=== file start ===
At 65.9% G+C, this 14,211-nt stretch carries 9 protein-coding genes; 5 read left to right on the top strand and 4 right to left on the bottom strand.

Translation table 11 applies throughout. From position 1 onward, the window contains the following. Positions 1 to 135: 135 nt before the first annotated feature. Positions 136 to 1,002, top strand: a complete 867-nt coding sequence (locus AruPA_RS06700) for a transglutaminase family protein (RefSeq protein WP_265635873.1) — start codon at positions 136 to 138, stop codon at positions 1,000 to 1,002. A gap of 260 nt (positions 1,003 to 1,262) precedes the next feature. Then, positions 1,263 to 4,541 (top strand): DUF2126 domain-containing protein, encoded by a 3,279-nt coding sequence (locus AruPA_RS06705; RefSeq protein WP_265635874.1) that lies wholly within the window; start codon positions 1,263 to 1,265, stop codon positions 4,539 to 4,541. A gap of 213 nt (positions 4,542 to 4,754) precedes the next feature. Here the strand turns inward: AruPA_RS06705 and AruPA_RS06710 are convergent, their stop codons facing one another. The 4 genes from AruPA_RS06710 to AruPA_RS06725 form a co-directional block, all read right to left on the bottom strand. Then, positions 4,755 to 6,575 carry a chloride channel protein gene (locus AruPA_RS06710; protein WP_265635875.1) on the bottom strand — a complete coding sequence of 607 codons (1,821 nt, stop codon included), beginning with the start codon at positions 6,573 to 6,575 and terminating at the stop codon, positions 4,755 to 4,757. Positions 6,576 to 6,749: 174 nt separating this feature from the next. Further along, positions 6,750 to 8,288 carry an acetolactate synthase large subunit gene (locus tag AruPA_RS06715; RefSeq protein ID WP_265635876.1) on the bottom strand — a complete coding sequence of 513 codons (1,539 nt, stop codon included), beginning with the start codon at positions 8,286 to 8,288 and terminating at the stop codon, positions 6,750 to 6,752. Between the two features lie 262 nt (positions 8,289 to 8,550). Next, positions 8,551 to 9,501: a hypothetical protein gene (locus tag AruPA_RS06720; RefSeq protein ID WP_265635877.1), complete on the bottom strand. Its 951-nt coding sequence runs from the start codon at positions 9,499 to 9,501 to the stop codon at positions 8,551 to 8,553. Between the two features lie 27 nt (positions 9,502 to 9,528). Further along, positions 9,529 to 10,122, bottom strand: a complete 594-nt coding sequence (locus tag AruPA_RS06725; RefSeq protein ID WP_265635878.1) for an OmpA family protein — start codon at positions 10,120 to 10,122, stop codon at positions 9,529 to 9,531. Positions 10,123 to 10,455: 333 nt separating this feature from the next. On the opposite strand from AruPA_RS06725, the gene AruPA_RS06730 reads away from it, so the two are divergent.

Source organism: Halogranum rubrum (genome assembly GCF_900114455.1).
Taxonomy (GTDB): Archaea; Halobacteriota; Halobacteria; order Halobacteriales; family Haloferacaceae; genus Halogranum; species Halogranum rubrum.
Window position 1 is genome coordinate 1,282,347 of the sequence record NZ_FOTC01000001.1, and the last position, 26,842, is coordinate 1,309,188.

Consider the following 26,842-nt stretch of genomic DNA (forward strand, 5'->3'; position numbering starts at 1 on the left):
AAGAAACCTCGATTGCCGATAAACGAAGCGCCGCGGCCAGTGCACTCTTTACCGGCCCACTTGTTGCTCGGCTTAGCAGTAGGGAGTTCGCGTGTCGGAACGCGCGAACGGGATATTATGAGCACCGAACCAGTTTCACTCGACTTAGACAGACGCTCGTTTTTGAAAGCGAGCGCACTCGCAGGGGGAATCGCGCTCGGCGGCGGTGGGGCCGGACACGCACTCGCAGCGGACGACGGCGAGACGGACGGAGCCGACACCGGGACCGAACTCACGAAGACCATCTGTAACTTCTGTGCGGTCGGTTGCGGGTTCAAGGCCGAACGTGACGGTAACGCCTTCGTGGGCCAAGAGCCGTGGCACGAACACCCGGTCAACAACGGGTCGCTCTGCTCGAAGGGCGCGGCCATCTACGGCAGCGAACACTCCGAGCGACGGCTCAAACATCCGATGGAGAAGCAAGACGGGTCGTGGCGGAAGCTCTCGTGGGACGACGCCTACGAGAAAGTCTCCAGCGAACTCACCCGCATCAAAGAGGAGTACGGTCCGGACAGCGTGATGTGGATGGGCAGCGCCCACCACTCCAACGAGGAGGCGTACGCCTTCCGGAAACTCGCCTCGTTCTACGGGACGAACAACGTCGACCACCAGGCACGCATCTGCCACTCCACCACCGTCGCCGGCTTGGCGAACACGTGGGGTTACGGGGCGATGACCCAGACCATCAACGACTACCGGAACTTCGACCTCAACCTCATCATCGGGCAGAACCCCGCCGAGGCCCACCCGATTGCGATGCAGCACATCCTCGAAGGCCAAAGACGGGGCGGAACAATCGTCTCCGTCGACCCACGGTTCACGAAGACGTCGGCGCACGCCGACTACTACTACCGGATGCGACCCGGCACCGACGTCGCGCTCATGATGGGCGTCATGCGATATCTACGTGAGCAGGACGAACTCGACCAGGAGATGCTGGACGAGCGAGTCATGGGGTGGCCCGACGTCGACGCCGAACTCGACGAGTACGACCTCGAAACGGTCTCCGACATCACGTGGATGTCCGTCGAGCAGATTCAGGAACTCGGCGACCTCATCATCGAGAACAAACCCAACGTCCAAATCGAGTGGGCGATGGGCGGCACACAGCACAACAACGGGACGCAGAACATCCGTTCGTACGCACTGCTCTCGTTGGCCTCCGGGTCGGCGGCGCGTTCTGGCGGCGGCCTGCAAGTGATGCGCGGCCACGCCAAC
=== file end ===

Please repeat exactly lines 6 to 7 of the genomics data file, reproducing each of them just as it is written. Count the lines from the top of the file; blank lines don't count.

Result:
Consider the following 26,842-nt stretch of genomic DNA (forward strand, 5'->3'; position numbering starts at 1 on the left):
AAGAAACCTCGATTGCCGATAAACGAAGCGCCGCGGCCAGTGCACTCTTTACCGGCCCACTTGTTGCTCGGCTTAGCAGTAGGGAGTTCGCGTGTCGGAACGCGCGAACGGGATATTATGAGCACCGAACCAGTTTCACTCGACTTAGACAGACGCTCGTTTTTGAAAGCGAGCGCACTCGCAGGGGGAATCGCGCTCGGCGGCGGTGGGGCCGGACACGCACTCGCAGCGGACGACGGCGAGACGGACGGAGCCGACACCGGGACCGAACTCACGAAGACCATCTGTAACTTCTGTGCGGTCGGTTGCGGGTTCAAGGCCGAACGTGACGGTAACGCCTTCGTGGGCCAAGAGCCGTGGCACGAACACCCGGTCAACAACGGGTCGCTCTGCTCGAAGGGCGCGGCCATCTACGGCAGCGAACACTCCGAGCGACGGCTCAAACATCCGATGGAGAAGCAAGACGGGTCGTGGCGGAAGCTCTCGTGGGACGACGCCTACGAGAAAGTCTCCAGCGAACTCACCCGCATCAAAGAGGAGTACGGTCCGGACAGCGTGATGTGGATGGGCAGCGCCCACCACTCCAACGAGGAGGCGTACGCCTTCCGGAAACTCGCCTCGTTCTACGGGACGAACAACGTCGACCACCAGGCACGCATCTGCCACTCCACCACCGTCGCCGGCTTGGCGAACACGTGGGGTTACGGGGCGATGACCCAGACCATCAACGACTACCGGAACTTCGACCTCAACCTCATCATCGGGCAGAACCCCGCCGAGGCCCACCCGATTGCGATGCAGCACATCCTCGAAGGCCAAAGACGGGGCGGAACAATCGTCTCCGTCGACCCACGGTTCACGAAGACGTCGGCGCACGCCGACTACTACTACCGGATGCGACCCGGCACCGACGTCGCGCTCATGATGGGCGTCATGCGATATCTACGTGAGCAGGACGAACTCGACCAGGAGATGCTGGACGAGCGAGTCATGGGGTGGCCCGACGTCGACGCCGAACTCGACGAGTACGACCTCGAAACGGTCTCCGACATCACGTGGATGTCCGTCGAGCAGATTCAGGAACTCGGCGACCTCATCATCGAGAACAAACCCAACGTCCAAATCGAGTGGGCGATGGGCGGCACACAGCACAACAACGGGACGCAGAACATCCGTTCGTACGCACTGCTCTCGTTGGCCTCCGGGTCGGCGGCGCGTTCTGGCGGCGGCCTGCAAGTGATGCGCGGCCACGCCAAC